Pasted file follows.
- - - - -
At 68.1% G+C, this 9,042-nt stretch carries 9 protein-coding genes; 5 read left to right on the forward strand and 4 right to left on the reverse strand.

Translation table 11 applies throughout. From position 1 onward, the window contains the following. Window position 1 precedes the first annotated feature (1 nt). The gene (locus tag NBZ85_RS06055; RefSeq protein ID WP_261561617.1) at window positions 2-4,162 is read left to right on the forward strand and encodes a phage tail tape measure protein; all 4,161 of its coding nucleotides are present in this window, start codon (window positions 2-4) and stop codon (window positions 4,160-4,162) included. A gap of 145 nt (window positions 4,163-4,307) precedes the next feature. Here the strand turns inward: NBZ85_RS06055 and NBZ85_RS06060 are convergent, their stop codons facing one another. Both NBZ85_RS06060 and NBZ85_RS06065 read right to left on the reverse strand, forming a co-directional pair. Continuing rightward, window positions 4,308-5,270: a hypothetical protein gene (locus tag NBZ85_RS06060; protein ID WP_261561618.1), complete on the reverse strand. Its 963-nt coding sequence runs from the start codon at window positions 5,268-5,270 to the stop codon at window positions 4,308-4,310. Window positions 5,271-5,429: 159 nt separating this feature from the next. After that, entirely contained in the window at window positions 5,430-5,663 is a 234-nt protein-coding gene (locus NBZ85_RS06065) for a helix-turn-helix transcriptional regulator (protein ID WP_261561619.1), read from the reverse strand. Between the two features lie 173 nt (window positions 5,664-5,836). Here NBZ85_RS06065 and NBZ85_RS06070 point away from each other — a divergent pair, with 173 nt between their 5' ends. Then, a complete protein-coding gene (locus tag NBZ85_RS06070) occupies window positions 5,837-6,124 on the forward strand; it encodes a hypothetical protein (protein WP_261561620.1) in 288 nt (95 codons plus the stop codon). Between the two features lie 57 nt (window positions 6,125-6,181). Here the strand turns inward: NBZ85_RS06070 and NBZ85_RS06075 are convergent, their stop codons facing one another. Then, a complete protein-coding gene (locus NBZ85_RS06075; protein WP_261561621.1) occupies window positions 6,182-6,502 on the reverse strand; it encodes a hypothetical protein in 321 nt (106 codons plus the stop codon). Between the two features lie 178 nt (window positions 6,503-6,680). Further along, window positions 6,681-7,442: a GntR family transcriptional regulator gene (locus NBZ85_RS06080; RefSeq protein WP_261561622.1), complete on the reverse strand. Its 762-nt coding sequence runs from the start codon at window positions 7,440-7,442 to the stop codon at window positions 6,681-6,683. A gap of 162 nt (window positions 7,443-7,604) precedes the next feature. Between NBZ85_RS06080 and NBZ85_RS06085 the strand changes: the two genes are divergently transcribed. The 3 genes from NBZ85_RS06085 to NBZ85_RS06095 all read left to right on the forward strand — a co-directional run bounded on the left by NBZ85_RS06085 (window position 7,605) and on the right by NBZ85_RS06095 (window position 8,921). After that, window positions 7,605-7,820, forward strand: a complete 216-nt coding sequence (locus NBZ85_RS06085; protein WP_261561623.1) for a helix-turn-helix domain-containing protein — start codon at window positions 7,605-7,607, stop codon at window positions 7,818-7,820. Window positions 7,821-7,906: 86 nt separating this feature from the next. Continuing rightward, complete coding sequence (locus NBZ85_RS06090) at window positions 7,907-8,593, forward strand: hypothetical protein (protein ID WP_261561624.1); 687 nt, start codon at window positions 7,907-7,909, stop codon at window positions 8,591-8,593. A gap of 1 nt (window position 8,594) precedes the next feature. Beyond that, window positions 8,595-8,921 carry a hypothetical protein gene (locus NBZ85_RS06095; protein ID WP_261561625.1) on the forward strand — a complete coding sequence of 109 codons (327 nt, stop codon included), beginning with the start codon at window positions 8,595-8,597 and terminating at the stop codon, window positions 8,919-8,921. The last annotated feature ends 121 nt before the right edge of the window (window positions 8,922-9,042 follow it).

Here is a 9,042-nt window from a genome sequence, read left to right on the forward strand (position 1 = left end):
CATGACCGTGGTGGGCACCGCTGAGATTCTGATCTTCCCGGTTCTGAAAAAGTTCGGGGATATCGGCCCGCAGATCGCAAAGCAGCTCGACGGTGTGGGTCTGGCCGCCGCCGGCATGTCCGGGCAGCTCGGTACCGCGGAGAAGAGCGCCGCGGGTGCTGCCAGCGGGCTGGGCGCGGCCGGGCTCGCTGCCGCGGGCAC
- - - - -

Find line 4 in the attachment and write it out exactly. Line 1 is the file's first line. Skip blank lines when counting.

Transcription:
CATGACCGTGGTGGGCACCGCTGAGATTCTGATCTTCCCGGTTCTGAAAAAGTTCGGGGATATCGGCCCGCAGATCGCAAAGCAGCTCGACGGTGTGGGTCTGGCCGCCGCCGGCATGTCCGGGCAGCTCGGTACCGCGGAGAAGAGCGCCGCGGGTGCTGCCAGCGGGCTGGGCGCGGCCGGGCTCGCTGCCGCGGGCAC